Who doesn't love french fries? Or fried chicken? Well, your taste buds might, but your stomach could very well revolt. If downing a delicious helping of fish and chips ends up leaving you in a world of discomfort, it might be time to cut back.
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Fried Food: Tasty but Hard to Digest
"Fried foods are more difficult to digest due to the fat they contain," explains Connie Diekman, RD, a food and nutrition consultant, former president of the Academy of Nutrition and Dietetics and author of The Everything Mediterranean Diet Book. In essence, fried foods equal fatty foods. And fat, she adds, "is a very large chemical molecule, and it requires several steps in digestion."
"Most of the digestion of fat occurs in the intestine," she notes. "In the intestine, we release enzymes and bile that help break down the fat so that we can absorb the nutrients it contains."
High-fat meals also take longer to digest than low-fat meals, and that means you won't feel full as quickly as you would with lower-fat foods. That can lead to overeating. The situation is accelerated if the high-fat content comes from fried foods in particular.
If we overeat fat, it can be uncomfortable, Diekman notes, as your body slowly releases the needed enzymes or bile. "Generally, the discomfort is in the midsection of the abdomen. But if the meal was especially high in fat, we can feel discomfort all through the midsection and lower abdomen."
Read more: Intolerance of Fried Fatty Foods
"Since fat does take longer to digest than other foods, the discomfort of a high-fat meal can linger longer than we like," she notes. "If the discomfort is more of a gas-type pain and it only lasts two to four hours, then it likely is nothing more than 'I ate too much.' But if the discomfort goes on for longer than a day, you should contact your doctor to assess if it could be something more serious."
Fried Foods: A Heartburn Trigger
Here's something else to consider when staring down a plate of deep-fried donuts or egg rolls. You could be setting yourself up for payback.
According to the U.S. National Institute of Diabetes and Digestive and Kidney Diseases, high-fat foods are a recipe for gastroesophageal reflux (GER) and gastroesophageal reflux disease (GERD). GERD means having persistent acid reflux, more commonly known as heartburn — no one's idea of a pleasant post-meal experience.
Fried Foods: A High-Risk Proposition
If post-meal discomfort isn't enough to dissuade you from another helping of fried chicken, a warning from Mayo Clinic might: Fried foods could actually increase the risk for chronic diseases. Why? Aside from the higher risk for obesity that comes with consuming high- calorie/high-fat foods, blame the oils that are typically used to fry up your favorite meal.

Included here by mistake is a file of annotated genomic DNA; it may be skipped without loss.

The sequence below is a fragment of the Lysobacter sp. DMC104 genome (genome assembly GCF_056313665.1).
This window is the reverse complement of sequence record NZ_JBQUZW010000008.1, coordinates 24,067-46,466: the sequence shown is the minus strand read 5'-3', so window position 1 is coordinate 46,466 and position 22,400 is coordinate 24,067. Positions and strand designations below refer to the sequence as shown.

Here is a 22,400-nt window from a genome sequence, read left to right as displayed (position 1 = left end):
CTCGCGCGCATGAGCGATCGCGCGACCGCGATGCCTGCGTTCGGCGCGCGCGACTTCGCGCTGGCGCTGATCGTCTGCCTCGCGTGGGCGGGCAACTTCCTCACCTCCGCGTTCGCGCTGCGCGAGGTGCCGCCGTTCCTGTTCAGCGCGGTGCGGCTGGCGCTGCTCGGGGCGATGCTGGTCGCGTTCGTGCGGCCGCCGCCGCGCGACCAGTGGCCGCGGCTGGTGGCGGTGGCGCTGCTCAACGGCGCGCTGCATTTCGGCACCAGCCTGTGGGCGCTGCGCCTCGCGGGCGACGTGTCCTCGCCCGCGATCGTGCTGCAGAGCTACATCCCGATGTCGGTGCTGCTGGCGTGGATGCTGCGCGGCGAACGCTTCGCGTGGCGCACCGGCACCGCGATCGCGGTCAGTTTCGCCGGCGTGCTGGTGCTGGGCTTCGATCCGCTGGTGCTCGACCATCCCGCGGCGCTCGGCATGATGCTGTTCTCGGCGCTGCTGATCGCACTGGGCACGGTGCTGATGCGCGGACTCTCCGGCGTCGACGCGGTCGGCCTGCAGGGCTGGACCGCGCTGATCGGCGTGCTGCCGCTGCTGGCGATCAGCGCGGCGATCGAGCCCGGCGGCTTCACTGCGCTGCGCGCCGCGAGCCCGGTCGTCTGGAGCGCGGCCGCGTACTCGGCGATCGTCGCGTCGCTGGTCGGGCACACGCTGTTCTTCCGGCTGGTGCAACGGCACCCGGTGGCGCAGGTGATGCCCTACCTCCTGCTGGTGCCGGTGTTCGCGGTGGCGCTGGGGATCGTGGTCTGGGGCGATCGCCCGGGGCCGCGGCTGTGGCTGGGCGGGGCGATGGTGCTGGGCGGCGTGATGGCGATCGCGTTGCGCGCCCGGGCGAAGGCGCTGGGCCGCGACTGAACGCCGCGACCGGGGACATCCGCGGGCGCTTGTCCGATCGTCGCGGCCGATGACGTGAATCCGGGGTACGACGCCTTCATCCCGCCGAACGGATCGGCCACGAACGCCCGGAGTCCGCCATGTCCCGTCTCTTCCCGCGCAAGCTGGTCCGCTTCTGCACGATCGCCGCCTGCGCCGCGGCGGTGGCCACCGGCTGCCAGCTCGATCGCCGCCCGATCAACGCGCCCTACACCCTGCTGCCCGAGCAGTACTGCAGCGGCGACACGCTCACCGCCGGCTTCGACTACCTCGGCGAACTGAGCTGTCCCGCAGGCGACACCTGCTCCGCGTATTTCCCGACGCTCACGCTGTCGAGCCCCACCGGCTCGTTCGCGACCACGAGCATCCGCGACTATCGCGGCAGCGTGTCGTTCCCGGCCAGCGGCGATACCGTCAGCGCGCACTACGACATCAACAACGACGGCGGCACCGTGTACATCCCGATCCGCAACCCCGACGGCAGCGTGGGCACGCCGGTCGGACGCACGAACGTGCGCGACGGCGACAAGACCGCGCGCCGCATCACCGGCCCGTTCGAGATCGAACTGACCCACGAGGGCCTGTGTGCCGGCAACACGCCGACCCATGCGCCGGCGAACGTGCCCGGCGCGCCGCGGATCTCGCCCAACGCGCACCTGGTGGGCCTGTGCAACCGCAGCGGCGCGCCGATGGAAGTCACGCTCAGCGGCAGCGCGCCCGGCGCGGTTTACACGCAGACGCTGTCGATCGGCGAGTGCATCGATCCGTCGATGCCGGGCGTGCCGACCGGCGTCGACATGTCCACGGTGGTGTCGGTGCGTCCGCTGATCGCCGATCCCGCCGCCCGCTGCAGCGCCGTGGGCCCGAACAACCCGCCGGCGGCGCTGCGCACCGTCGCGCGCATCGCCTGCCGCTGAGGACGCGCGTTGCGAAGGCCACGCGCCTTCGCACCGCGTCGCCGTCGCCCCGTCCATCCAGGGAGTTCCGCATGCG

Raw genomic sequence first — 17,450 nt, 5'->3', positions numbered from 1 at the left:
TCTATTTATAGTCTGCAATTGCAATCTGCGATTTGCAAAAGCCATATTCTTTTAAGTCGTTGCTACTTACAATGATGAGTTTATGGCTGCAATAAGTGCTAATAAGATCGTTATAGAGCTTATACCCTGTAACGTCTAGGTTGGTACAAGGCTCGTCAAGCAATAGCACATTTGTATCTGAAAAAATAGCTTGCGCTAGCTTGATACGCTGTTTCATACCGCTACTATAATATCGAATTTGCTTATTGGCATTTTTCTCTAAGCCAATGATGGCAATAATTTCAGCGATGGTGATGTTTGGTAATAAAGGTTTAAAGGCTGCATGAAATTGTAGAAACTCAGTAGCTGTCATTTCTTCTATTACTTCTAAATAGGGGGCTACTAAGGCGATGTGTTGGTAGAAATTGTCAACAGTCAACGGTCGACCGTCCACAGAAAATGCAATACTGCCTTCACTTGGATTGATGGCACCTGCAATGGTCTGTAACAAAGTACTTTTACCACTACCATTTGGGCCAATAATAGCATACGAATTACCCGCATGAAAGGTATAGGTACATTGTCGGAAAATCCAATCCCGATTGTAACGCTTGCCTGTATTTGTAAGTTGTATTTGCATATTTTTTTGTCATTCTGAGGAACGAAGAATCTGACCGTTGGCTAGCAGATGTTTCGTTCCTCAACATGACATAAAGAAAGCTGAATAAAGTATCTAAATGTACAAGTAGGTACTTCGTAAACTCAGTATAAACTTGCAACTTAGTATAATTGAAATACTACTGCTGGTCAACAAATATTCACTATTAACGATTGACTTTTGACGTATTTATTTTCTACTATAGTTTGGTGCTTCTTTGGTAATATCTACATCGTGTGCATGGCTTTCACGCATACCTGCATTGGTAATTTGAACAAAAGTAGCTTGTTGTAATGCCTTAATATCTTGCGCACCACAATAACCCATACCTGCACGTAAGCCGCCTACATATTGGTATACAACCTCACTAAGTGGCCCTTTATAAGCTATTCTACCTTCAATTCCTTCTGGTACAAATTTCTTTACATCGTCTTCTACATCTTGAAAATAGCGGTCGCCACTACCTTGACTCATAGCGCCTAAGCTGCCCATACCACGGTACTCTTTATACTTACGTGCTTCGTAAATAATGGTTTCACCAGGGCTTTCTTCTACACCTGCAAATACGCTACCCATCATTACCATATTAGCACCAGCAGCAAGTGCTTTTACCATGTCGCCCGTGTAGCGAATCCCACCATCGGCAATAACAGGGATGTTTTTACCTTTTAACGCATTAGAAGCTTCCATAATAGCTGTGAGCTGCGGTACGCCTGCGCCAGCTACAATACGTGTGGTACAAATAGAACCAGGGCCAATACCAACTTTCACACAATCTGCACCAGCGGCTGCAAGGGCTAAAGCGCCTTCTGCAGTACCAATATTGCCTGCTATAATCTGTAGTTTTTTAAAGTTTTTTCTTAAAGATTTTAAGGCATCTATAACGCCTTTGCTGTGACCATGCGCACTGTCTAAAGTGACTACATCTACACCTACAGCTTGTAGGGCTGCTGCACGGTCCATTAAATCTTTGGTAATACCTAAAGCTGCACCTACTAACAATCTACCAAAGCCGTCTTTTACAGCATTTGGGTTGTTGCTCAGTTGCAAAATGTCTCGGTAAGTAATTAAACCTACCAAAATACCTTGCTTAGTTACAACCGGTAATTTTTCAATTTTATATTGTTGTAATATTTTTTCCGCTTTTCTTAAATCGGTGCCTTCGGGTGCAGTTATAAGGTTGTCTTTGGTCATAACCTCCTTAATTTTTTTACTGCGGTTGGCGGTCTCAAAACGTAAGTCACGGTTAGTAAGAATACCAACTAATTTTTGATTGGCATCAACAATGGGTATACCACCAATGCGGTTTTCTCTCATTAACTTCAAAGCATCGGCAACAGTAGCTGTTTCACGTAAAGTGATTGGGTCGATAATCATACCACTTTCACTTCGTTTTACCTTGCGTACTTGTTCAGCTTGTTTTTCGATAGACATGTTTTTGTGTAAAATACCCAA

Vegetable oil, corn oil and sunflower oil are all common frying options, and all are problematic. According to Mayo, our bodies really weren't designed to process such oils. Eating a lot of foods fried in oil ups the risk for type 2 diabetes and heart trouble. Surprisingly, nearly a third of all Americans eat a fast-food meal, most often fried, every day. And that's taking a toll on health and longevity.
According to a study published in 2019 in The BMJ and based on the health records of more than 100,000 women 50 to 79 years old, consuming a daily helping of either fried chicken or fried fish increases the risk of death by 13 percent.
Less is More
So what is a fried food aficionado to do? Pause between crunches to make the meal last longer so you'll eat less, says Diekman, and come up with a reasonable compromise. For one thing, "fried foods provide more calories per portion than foods that are baked, broiled, steamed or grilled," she notes.
"But the real key is portions. So if you have one piece of fried chicken with brown rice, Brussels sprouts and fresh fruit, the fried part of the meal isn't that bad. But if you consume predominately fried foods — fried potatoes, meat, chips, desserts— then you are overconsuming fat and probably calories."
- Connie Diekman, M.Ed, RD, food and nutrition consultant, former president, Academy of Nutrition and Dietetics, author, Everything Mediterranean Diet Book.
- National Institute of Diabetes and Digestive and Kidney Diseases: "Eating, Diet, & Nutrition for GER & GERD."
- Mayo Clinic: "Why eating too many fried foods could lead to an early death."
- BMJ: “Association of fried food consumption with all cause, cardiovascular, and cancer mortality: prospective cohort study.”
Is this an emergency? If you are experiencing serious medical symptoms, please see the National Library of Medicine’s list of signs you need emergency medical attention or call 911.